I never realised quite how fast racing cyclists go. This immersive documentary by Finlay Pretsell puts us on the handlebars and helmet of Scot David Millar as he competes in his final Tour de France.
What makes it different is how most of the time, we’re in the peloton, the chasing pack not out with the leaders, following the sheer grind of the competition, the slog of the mountains, the rush of the descents.
We’re also in the support cars and the bedrooms at night and on the massage table, taking tumbles and gasping for air.
Millar’s an interesting one despite being more dour than Andy Murray after a defeat. He was banned for doping after being Britain’s most successful rider earlier in his career, paving the way for Wiggins, Cavendish and Froome. He’s still the only Brit to have worn leader’s jerseys on European cycling’s greatest Tours – France, Italy and Spain. But here his career is coming to an end and he’s fighting against the dying of the light and doesn’t look very happy about it.
It’s a strangely exhausting experience to watch, boosted by Dan Deacon’s whooshing electronic score and some impressive photography of mountains, crowds, villages, as they zoom by in a blur. There’s a wonderful sequence of Millar grabbing water bottles – and an energy bar – from the support vehicle as he rides, stuffing them in his lycra and pedalling to catch up his team mates.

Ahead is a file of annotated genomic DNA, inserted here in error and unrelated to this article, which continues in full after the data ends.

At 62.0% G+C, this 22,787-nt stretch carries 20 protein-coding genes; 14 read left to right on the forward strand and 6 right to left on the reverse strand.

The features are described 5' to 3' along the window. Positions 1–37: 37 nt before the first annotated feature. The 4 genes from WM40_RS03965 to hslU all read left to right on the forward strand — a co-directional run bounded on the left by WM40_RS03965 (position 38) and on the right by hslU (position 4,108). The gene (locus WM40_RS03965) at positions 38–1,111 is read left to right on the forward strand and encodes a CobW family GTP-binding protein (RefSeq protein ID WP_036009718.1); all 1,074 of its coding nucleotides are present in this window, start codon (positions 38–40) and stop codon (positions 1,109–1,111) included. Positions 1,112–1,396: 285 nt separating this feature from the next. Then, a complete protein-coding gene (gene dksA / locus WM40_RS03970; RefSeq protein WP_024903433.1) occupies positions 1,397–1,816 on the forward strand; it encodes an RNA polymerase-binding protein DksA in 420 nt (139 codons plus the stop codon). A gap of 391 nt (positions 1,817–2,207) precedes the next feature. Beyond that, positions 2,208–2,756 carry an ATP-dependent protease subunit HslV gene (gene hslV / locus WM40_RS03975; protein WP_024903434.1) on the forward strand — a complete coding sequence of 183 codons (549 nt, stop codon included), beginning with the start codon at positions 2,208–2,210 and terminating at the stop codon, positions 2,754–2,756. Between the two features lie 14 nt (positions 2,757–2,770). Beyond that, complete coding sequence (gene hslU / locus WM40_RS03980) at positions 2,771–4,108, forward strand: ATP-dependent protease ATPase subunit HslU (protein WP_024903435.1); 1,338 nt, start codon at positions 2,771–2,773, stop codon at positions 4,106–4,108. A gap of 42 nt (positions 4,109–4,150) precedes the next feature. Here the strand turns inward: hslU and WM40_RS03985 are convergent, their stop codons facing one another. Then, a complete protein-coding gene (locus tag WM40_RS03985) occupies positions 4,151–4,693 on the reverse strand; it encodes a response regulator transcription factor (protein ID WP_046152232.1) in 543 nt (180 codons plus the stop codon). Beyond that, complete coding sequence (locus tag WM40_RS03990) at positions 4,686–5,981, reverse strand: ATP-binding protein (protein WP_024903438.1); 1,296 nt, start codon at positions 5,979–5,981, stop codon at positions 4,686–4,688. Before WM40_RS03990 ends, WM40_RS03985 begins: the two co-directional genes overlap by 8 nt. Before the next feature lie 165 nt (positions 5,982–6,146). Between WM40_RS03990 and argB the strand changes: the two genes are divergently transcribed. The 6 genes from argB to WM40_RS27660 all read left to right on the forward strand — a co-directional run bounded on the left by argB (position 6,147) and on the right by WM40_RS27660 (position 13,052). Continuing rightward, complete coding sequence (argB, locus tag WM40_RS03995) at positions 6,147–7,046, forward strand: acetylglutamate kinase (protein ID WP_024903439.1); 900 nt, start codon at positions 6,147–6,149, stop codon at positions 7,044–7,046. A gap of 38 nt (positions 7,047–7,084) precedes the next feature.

I’d have liked more background about his doping, his guilt, his building of the team he represents and which eventually betrays him – but this is really about being in the saddle, in the zone, the whir, the click, the rivalry, the riders and what someone in an email to Millar poetically terms the “camaraderie of 200 other idiots”.